Talk:REST Security Cheat Sheet
- Giving access to objects simply by the key value in the URL rather than checking proper authorization for that entity. (i.e., this user doesn't have access to object 1235, but we allow the method simply because 1235 was in the URL rather than checking to see if this user is allowed to modify/view it)
- Giving away sensitive information simply by including the object ID in the URL. Users tend to copy/paste URL's and they get cached in many different places and included in the history (even if the response gives the right Expires, Cache-control, and Pragma headers), so the URL shouldn't directly include anything sensitive like account number. http://some.service/account/128420482 should be a no-no.
I would love to add a section on validating incoming entity definitions via XML or JSON. In XML, you have to deal first with entity expansion (death by a million laughs) because entities are expanded before the XML itself is validated, then need to validate against a DTD, XML-Schema, etc.
I'm just now finding out that there is a loose definition of a JSON validation scheme , but I'm not sure if any of the popular server-side JSON frameworks support this built-in, or what the maturity is of any of the implementations at . Anybody have any knowledge on this?
REST short definition
REST is not an architecture, but it is an architectural style to build services on top of the Web. Basically, REST style aimed to show how the Web works in terms of architecture(URI,URL,Web Methods). According with the HTTP specification, the verbs or methods already defined were designed to accomplish a specific task (Get to retrieve a resource without modifying it, POST for the creation, PUT to modify an existing one represented by the URI).
On top of REST based services,there is a protocol called OData(The Open Data Protocol), OData follows the architectural style of the Web, and allows the HTTP Content negotiation using standard media formats, including XML, JSON, Atom, RSS. Serving data in this formats also increment the risk of payloads attacks. Do you think we should include payloads attacks in this section?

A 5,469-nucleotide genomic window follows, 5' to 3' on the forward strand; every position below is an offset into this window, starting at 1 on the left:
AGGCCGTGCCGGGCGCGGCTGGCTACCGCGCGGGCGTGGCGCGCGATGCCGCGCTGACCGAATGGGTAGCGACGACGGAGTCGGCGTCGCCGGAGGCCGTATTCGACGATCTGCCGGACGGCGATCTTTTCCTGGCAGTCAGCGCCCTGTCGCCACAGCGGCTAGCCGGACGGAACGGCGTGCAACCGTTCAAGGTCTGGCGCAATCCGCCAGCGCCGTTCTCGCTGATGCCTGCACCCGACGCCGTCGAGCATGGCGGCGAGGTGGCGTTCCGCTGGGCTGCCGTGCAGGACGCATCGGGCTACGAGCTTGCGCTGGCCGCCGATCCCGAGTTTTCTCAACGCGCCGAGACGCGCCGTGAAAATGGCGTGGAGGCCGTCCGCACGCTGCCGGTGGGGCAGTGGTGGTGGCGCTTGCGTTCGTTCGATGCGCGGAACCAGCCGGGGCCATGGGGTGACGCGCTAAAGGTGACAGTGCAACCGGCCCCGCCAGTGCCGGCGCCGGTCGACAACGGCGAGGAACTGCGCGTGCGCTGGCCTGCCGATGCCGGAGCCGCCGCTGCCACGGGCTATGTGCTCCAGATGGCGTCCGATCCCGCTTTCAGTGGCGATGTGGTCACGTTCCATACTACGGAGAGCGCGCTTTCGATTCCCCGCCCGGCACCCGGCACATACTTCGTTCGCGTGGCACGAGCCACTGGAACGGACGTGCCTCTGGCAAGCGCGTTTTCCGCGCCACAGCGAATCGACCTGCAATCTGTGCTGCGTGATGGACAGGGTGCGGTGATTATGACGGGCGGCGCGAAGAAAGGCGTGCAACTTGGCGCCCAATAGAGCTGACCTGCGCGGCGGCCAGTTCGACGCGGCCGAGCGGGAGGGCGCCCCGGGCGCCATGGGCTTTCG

In HTTP, the centric piece of functionality is a resource. So it is very important that only those authorized guys can access to each resource(if the guy does not have permision, a HTTP status code should be displayed 401 unauthorized. Also it is important to use SSL for all HTTP traffic. Does that make sense as a part of this Cheat Sheet?
Authentication in Header
I've seen quite a few examples of REST services available over HTTPS where the authentication mechanism (API key or the Username and Password) are added to the Headers of a GET rather than send via cookie or POST, this is TLS encrypted and doesn't suffer the exposure problems of having this information in the URI. I wondered if anyone had an opinion on this method, good or bad, how could it be exploited? Could you add something about it to this cheat sheet stating if it is acceptable practice.
I don't agree with the advice that authentication should be session-based. I would avoid keeping track of sessions on the server side if at all possible and require the client to pass a security token, e.g. OIDC JWT, in the Authorization header with each request. Thoughts anyone?
Protect Session State
Under 'Protect Session State" I think there should be a short discussion of HMAC'ing anything sent to the client. For stateless applications this especially important; many will encrypted (AES-CBC for example), but not use authenticated encrypted or HMAC the blob. I also posted this on reddit /r/netsec and there is some additional points in that thread --> http://www.reddit.com/r/netsec/comments/2ogjkv/rest_security_cheat_sheet/